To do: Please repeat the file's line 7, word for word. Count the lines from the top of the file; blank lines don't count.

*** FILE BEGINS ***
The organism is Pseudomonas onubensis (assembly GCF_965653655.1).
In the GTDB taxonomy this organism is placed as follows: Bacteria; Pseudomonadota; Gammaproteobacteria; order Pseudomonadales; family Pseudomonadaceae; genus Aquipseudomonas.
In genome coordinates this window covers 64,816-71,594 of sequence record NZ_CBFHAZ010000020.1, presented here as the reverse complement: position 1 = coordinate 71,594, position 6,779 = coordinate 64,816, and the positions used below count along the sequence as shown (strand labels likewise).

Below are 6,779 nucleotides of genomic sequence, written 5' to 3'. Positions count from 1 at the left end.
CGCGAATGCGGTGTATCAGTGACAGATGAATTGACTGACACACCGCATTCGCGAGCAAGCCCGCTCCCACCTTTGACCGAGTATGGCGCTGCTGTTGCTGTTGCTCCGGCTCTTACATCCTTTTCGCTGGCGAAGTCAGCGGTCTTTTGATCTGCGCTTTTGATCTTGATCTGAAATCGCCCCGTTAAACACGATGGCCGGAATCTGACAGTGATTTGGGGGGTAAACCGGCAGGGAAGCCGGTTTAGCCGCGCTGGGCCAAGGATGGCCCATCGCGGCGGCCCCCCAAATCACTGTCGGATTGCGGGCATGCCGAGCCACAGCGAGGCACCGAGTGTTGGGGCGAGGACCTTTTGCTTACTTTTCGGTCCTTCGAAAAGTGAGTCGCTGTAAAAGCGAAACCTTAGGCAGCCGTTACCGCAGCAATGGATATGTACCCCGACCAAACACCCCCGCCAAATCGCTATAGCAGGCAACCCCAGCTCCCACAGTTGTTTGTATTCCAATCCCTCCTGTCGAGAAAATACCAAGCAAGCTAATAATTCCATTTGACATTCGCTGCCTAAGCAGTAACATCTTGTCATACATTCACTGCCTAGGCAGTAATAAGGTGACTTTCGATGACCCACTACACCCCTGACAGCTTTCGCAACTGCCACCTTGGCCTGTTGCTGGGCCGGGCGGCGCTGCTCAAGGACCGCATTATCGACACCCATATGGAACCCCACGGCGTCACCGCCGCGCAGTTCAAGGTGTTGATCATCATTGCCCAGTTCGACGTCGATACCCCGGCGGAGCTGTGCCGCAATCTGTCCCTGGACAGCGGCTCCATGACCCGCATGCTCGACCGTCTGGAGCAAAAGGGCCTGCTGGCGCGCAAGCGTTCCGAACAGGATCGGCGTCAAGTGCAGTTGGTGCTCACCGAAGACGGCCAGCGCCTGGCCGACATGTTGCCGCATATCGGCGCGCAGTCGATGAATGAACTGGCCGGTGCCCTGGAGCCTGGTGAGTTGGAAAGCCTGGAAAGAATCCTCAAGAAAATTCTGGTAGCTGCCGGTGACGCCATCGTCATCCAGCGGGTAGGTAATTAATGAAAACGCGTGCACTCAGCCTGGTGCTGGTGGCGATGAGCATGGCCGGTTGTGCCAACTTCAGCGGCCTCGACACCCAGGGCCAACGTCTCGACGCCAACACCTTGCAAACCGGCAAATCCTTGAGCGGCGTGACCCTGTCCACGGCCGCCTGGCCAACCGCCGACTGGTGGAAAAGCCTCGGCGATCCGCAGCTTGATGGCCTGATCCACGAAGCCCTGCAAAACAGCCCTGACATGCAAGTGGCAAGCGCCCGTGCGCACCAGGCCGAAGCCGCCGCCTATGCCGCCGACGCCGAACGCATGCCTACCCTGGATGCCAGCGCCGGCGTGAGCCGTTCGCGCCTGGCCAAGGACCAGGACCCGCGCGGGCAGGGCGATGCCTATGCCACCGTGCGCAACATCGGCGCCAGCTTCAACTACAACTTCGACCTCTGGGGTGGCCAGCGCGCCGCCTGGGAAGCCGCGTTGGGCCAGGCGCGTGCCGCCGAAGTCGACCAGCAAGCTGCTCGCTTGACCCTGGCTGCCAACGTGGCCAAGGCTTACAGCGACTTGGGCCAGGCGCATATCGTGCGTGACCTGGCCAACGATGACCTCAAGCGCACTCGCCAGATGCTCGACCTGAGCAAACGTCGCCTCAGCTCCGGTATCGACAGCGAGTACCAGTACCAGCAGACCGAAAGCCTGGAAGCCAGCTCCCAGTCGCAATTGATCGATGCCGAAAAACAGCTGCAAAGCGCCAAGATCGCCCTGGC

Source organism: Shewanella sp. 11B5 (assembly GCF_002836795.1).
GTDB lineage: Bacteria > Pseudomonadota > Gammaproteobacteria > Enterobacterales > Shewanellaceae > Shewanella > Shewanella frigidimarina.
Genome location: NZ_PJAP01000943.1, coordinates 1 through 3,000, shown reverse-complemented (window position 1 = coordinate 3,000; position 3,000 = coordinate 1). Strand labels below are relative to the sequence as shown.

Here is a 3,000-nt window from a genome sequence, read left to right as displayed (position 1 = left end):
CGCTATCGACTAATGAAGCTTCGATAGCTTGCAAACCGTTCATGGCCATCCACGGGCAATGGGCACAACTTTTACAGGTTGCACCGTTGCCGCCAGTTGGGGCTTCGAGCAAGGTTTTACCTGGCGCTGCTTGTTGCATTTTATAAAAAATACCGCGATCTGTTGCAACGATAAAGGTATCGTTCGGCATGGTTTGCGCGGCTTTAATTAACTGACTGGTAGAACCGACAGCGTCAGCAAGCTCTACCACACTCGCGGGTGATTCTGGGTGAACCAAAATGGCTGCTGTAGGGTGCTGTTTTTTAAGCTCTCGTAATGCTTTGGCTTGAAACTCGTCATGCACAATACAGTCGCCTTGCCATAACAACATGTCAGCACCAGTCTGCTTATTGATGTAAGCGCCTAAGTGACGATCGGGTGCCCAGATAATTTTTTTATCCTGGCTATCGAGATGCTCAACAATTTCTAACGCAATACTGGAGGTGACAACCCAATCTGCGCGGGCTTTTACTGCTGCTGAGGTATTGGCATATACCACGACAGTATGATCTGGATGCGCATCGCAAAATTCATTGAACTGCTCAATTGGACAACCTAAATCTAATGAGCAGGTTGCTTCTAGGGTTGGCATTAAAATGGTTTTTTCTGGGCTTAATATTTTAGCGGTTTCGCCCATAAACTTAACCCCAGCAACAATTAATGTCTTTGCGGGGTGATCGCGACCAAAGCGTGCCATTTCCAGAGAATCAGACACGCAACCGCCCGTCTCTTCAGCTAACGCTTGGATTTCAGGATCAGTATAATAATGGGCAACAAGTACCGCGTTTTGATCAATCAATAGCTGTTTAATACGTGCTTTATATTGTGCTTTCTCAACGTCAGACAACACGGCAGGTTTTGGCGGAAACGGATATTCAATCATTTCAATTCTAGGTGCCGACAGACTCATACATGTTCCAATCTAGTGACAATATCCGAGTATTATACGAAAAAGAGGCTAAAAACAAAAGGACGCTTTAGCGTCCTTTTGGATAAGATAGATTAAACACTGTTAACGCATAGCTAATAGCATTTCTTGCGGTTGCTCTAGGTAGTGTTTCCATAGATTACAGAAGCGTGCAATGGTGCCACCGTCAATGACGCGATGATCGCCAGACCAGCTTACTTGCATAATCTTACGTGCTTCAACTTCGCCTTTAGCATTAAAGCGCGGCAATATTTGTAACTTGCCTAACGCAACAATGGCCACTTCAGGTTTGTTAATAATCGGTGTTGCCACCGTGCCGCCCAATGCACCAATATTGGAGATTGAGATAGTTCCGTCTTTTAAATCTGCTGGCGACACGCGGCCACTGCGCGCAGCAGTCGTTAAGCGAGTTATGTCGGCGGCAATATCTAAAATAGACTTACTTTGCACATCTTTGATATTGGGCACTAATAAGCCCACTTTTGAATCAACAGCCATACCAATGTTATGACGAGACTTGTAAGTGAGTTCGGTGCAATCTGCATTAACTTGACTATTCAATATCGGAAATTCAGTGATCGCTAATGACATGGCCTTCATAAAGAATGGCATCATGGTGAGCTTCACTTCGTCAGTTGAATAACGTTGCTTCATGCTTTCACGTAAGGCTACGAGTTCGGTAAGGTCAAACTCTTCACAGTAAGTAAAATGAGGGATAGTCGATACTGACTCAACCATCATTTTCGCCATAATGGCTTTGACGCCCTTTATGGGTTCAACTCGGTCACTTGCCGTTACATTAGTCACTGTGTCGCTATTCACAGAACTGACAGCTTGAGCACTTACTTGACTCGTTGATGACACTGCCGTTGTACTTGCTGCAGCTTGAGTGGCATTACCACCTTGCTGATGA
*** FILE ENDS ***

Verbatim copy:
GTDB lineage: Bacteria > Pseudomonadota > Gammaproteobacteria > Enterobacterales > Shewanellaceae > Shewanella > Shewanella frigidimarina.